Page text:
Covid-19 cannot be fought by a person’s Vitamin C-boosted natural immunity, the Director-General of Health has said in response to false social media claims.
“There have also been claims on social media that people’s natural immunity or Vitamin C are sufficient to fight Covid-19 so there’s no need to get tested or, indeed, get vaccinated. This is not the case,” Dr Ashley Bloomfield said.
He said Covid-19 was an infectious virus that can cause ongoing problems like “Long Covid”, in addition to acute symptoms.
On Tuesday, Bloomfield debunked the use of anti-parasitic drug Ivermectin to treat Covid-19.
He explained the treatments that were in use in New Zealand, which were backed by scientific evidence.
Bloomfield said when a person contracts Covid-19, the virus attacks their body and causes problems. In other cases, the virus can then trigger an immune reaction that can cause further issues.
Treatments have been developed to try and address either of the two, he said.
The first type was anti-viral drugs “that limit the ability for the virus to replicate and thrive in the body”, Bloomfield said.
One treatment of this type was Remdesivir, which was being used in New Zealand and in other countries.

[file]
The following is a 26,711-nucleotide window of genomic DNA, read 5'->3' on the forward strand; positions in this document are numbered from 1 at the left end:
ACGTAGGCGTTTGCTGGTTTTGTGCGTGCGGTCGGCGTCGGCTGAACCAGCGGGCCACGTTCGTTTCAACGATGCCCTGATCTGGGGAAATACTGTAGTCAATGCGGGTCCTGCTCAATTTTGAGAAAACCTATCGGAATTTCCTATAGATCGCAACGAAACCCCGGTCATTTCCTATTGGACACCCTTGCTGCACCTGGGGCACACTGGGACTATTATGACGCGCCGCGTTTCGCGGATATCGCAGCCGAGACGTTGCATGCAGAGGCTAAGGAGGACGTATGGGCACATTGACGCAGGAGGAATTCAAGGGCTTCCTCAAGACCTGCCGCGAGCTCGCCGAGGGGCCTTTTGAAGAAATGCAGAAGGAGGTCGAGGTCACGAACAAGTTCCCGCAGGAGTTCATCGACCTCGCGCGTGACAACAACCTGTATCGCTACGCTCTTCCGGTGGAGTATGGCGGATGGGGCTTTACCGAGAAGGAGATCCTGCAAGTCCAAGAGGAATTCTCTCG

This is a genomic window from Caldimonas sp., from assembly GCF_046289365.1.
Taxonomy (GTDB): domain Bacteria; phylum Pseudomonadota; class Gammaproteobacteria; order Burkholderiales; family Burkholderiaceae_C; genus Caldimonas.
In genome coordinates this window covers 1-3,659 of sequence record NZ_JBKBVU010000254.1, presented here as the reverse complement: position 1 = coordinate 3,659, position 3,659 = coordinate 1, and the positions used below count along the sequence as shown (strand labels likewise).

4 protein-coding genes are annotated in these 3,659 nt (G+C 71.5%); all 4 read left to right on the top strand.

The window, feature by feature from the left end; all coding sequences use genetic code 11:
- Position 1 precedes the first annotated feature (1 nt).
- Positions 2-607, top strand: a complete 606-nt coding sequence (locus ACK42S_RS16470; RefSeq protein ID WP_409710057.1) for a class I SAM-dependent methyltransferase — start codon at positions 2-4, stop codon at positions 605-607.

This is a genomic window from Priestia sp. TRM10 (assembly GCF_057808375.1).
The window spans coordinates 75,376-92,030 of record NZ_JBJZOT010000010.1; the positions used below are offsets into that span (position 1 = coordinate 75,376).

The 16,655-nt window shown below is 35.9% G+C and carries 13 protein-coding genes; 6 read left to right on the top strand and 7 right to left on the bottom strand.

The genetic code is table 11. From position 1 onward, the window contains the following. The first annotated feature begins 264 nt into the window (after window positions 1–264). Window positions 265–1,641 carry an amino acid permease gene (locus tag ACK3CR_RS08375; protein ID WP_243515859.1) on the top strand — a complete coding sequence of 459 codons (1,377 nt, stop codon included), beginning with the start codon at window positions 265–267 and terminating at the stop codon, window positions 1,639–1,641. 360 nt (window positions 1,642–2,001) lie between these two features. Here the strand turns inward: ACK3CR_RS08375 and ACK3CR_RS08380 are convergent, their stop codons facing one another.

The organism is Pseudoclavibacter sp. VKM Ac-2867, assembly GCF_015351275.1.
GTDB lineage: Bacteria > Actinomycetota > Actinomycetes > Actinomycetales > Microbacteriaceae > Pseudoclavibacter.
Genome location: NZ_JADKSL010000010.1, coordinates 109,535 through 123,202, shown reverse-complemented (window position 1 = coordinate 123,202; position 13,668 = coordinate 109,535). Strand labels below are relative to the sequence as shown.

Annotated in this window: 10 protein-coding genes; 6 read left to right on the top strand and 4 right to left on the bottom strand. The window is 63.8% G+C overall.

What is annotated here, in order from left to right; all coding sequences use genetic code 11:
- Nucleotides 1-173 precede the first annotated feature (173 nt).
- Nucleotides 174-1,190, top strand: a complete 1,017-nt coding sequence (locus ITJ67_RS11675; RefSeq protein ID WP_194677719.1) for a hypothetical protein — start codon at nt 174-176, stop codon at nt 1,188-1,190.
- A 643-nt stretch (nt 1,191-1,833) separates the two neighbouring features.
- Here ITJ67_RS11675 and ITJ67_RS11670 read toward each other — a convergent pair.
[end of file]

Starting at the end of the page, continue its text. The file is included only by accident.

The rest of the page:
The second type of treatment were ones that tried to “calm” the immune system, he said.
One medicine of this kind being used in New Zealand was Dexamethasone. Bloomfield said this was a standard and widely-used steroid “for some time” in ICUs.
The third type was antibody treatments that helped the body fight Covid-19, Bloomfield explained.
Various monoclonal antibody treatments “may help hospitalised patients” and reduce time in hospital, according to international evidence, he said.
He said these types of treatments were still being assessed by regulatory body Medsafe.
Overseas, several treatments have shown some promise in helping during the early stages of infection, Bloomfield said.
This included Ronapreve, which contains Casirivimab and Imdevimab. This treatment has been given emergency approval in the US and the UK.
“It complements, rather than replaces vaccination as all these treatments do,” Bloomfield said.